Top Nine Top MLB Teams by Presidential Era
By Lou DiPietro
We hate to disappoint, but we have no witty intro for The Niner this week. Quite simply, in the weeks leading up to Election 2012, we here at Niner HQ thought it would be fun to see who the most successful Major League Baseball teams were during certain Presidential tenures.
While our results were mostly in line with gut reaction, we were pleasantly surprised to remember that in our surveyed period, several key changes in baseball -- including the implementation of a 162-game schedule (1961), the split into divisional play (1969), the debut of the designated hitter (1973), and three expansions (1969, 1977, and 1993) all happened in years following Presidential elections.
And so, now that both the 2012 MLB season and elections have passed, we present our list of which "local nines" did best under the last nine elected Commanders-in-Chief…and as a note, we combined the Nixon/Ford era into one span because Ford replaced Nixon mid-season in 1974 and simply finished his term, never serving an elected term of his own.
JOHN F. KENNEDY (1961-63 seasons)
Without even looking, we figured the answer here was the Yankees…and with 309 wins, three AL pennants, and two World Series titles, it is in fact the Bombers who were the kings of baseball Camelot from 1961-63, perhaps much to the chagrin of the Boston-born JFK.
LYNDON B. JOHNSON (1964-68)
Despite not making the playoffs in any of the five years of the LBJ era, the San Francisco Giants led all of MLB with 457 regular-season victories from 1964-68. In second place with 454 were the St. Louis Cardinals -- who only won three NL pennants and two Fall Classics in that span.
RICHARD NIXON & GERALD FORD (1969-76)
In the Nixon/Ford era, it was The Big Red Machine that led the way, as Cincinnati won a league-high 772 games (along with four NL pennants and two World Series titles) from 1969-76. The Oakland A's, who won three of the other six Fall Classics, were third with 740 wins.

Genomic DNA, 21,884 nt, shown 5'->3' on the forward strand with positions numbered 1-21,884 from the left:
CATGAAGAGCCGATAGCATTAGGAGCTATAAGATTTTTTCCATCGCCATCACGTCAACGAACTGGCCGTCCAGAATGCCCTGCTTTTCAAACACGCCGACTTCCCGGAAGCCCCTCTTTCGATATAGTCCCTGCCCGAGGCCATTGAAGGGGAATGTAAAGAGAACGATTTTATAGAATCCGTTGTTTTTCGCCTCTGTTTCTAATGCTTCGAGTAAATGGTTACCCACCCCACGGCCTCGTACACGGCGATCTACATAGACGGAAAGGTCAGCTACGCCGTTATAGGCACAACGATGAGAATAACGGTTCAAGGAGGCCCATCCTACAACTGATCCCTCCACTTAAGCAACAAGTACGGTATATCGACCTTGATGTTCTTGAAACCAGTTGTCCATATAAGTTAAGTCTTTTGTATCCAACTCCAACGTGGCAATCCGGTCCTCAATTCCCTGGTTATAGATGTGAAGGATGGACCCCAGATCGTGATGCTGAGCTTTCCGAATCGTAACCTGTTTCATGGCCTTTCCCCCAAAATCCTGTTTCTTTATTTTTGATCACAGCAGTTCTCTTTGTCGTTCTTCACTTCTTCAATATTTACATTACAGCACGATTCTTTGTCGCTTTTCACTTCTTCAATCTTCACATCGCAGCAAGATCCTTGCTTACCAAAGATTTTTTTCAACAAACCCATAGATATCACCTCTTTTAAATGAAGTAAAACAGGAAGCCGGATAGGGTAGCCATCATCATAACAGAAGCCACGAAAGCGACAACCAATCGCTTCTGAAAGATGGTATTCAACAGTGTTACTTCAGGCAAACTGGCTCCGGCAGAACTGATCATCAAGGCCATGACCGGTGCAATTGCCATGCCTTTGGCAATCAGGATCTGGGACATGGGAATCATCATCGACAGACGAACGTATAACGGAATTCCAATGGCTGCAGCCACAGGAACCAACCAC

JIMMY CARTER (1977-80)
The Bronx may have been "burning" in the late-1970s, but it was the Yankees who ruled MLB in the Carter era, as the Bombers parlayed their chaos into 392 wins, two AL pennants, and a pair of World Series titles.
RONALD REAGAN (1981-88)
The Motor City was the place to be for baseball in the 1980s, as the Detroit Tigers led MLB with 696 wins during the Reagan era. Fun fact: The Yankees, who reached the playoffs just once in that span, had more wins (677) than three-time World Series participant St. Louis (665).
GEORGE BUSH (1989-92)
They may be on 20 losing seasons and counting, but before that, the Pittsburgh Pirates were the kings of the first Bush era. From 1989-92, Pittsburgh's 363 wins and three NL East titles have them atop MLB, just ahead of Toronto -- who had 362 wins and three AL East crowns to go with the 1992 World Series.
BILL CLINTON (1993-2000)
The 1990s seemed like the Braves' decade, and with 763 wins, it's indeed Atlanta who was the top regular season team in all of MLB. The Yankees were second with 724, but their four World Series wins -- two of which came at Atlanta's expense -- is more than everyone else combined.
GEORGE W. BUSH (2001-08)
The 2000s belonged to the Yankees, as it was the Bronx Bombers and their 775 wins (or 97 per season average) that topped MLB in the second Bush era. Right behind were their bitter rivals, the Red Sox, who won 740 games (second best in the league) and their first two World Series since 1918.
BARACK OBAMA (2009-12)
San Francisco (two NL pennants, two World Series wins) and Texas (two AL pennants) may have the most hardware, but for the fourth time on this countdown its the Yankees who top the list, as their 390 wins are the most in MLB under Obama. We're The Niner, and we approve this message.